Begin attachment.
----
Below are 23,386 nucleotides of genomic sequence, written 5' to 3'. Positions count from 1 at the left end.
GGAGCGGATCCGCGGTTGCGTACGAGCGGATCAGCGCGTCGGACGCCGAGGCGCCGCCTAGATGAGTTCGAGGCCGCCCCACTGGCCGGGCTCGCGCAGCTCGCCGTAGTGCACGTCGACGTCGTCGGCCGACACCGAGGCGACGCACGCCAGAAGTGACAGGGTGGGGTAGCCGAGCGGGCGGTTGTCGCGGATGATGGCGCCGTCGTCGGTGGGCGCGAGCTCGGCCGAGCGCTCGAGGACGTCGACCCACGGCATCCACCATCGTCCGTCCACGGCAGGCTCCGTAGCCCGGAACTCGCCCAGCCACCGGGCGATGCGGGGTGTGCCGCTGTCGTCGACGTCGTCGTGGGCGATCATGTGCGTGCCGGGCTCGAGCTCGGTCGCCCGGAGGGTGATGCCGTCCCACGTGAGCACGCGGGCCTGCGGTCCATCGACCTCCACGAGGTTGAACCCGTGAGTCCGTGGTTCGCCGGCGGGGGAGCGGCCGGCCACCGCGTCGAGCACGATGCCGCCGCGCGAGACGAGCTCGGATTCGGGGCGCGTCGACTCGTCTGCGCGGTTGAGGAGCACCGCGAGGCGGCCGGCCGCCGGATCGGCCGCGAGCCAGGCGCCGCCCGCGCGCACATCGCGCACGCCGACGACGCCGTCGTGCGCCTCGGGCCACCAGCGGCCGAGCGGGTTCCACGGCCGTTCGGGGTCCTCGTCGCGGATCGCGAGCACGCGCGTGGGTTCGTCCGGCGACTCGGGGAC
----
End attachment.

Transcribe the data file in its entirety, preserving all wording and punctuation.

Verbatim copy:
Below are 23,386 nucleotides of genomic sequence, written 5' to 3'. Positions count from 1 at the left end.
GGAGCGGATCCGCGGTTGCGTACGAGCGGATCAGCGCGTCGGACGCCGAGGCGCCGCCTAGATGAGTTCGAGGCCGCCCCACTGGCCGGGCTCGCGCAGCTCGCCGTAGTGCACGTCGACGTCGTCGGCCGACACCGAGGCGACGCACGCCAGAAGTGACAGGGTGGGGTAGCCGAGCGGGCGGTTGTCGCGGATGATGGCGCCGTCGTCGGTGGGCGCGAGCTCGGCCGAGCGCTCGAGGACGTCGACCCACGGCATCCACCATCGTCCGTCCACGGCAGGCTCCGTAGCCCGGAACTCGCCCAGCCACCGGGCGATGCGGGGTGTGCCGCTGTCGTCGACGTCGTCGTGGGCGATCATGTGCGTGCCGGGCTCGAGCTCGGTCGCCCGGAGGGTGATGCCGTCCCACGTGAGCACGCGGGCCTGCGGTCCATCGACCTCCACGAGGTTGAACCCGTGAGTCCGTGGTTCGCCGGCGGGGGAGCGGCCGGCCACCGCGTCGAGCACGATGCCGCCGCGCGAGACGAGCTCGGATTCGGGGCGCGTCGACTCGTCTGCGCGGTTGAGGAGCACCGCGAGGCGGCCGGCCGCCGGATCGGCCGCGAGCCAGGCGCCGCCCGCGCGCACATCGCGCACGCCGACGACGCCGTCGTGCGCCTCGGGCCACCAGCGGCCGAGCGGGTTCCACGGCCGTTCGGGGTCCTCGTCGCGGATCGCGAGCACGCGCGTGGGTTCGTCCGGCGACTCGGGGAC